Does geography matter for scienee-based firms? Epistemic communities and the geography of research and patenting in biotechnology

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Abstract

The spatial clustering of innovation has been associated with localized knowledge flows among small, knowledgeintensive firms, but knowledge flows may extend beyond regional boundaries through the participation of firm employees in broader knowledge-based communities. This paper analyzes biotechnology firms jointly engaged in technological innovation and open scientific research and proposes that the geography of their collaborations should reflect the distinctive social logics of these activities. I hypothesize that projects involving local ties are more likely to be patented by a firm than are projects involving distant contacts, both because proximity is conducive to innovation and because a small firm's social capital is likely to be greatest in its home region. However, classic studies in the sociology of science show that scientific communities are socially stratified and geographically dispersed. As a result, I hypothesize that ties to distant partners and prestige in scientific communities are positively associated with scientific impact but negatively associated with firm patenting. The analysis focuses on 5,143 collaborative research papers published by a large sample of small biotechnology firms. The average distance among coauthors on a paper is some 1,500 miles, indicating that the firms are engaged in geographically far-flung research networks; however, the distribution of teams in space is strongly bimodal, revealing an important core of regional ties alongside a set of much more distant ties. Regression analysis show that the spatially clustered teams are more likely to publish papers that are subsequently cited in the authoring firms' patents, whereas teams that are globally dispersed produce papers that are more highly cited in the scientific literature, but less cited in the authoring firms' patents. Status in the scientific community has the expected positive effects on paper citations, but a negative effect on patent citations. The results give evidence of different-and in some respects conflicting-logics governing the creation of new technologies on the one hand and valuable ideas in science on the other, highlighting challenges faced by firms that aim to profit from knowledge created in open scientific communities.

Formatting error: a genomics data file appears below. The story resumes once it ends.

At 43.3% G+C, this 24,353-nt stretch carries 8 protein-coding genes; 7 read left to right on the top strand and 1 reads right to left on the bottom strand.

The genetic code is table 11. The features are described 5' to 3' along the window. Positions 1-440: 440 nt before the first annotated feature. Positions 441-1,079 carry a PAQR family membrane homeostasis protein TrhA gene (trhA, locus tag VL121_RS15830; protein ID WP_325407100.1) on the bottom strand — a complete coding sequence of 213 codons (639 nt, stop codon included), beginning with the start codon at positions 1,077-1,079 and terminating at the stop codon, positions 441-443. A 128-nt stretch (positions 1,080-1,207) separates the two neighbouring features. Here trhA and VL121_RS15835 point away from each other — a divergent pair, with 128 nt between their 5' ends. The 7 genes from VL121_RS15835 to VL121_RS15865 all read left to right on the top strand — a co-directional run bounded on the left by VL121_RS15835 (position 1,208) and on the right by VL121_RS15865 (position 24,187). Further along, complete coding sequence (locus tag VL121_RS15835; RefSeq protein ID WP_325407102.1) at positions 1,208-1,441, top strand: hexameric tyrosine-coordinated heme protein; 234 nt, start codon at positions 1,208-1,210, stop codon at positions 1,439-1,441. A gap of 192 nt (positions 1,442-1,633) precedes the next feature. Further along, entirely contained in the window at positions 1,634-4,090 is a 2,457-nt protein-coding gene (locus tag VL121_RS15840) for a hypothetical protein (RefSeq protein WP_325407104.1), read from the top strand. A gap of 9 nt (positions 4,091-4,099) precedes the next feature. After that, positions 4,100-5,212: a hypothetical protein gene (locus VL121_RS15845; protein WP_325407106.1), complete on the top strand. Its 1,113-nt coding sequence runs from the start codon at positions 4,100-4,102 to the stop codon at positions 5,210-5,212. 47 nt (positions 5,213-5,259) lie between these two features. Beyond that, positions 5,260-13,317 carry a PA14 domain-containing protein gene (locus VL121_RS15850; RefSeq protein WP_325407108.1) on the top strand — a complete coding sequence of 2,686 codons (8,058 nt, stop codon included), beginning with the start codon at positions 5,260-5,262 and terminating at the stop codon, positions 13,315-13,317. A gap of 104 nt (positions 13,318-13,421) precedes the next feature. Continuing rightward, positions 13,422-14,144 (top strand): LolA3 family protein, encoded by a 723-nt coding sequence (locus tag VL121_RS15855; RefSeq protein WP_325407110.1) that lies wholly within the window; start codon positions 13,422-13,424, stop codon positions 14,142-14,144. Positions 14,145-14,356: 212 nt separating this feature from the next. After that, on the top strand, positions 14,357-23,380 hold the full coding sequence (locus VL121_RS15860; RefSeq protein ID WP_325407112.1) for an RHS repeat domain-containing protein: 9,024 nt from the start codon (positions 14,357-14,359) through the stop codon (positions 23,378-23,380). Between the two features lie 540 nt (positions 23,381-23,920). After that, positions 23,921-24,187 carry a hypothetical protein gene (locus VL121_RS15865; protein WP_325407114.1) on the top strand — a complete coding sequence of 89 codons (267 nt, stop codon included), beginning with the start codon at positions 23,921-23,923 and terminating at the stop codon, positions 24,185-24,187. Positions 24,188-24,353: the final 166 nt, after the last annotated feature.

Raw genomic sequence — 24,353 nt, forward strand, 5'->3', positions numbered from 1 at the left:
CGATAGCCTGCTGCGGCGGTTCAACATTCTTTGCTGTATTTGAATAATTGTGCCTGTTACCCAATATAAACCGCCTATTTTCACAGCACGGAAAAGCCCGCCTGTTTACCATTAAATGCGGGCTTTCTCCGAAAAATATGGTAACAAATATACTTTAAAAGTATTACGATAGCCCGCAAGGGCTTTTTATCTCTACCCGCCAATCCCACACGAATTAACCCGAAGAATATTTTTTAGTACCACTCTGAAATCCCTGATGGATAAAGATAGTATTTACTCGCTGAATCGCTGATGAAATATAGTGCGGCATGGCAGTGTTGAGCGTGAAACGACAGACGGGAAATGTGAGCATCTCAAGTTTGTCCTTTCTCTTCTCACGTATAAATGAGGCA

Original languageEnglish (US)
Pages (from-to)724-741
Number of pages18
JournalOrganization Science
Volume18
Issue number4
DOIs
StatePublished - Jul 1 2007

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All Science Journal Classification (ASJC) codes

  • Strategy and Management
  • Organizational Behavior and Human Resource Management
  • Management of Technology and Innovation

Keywords

  • Biotechnology
  • Clusters
  • Epistemic communities
  • Patents
  • Sociology of knowledge

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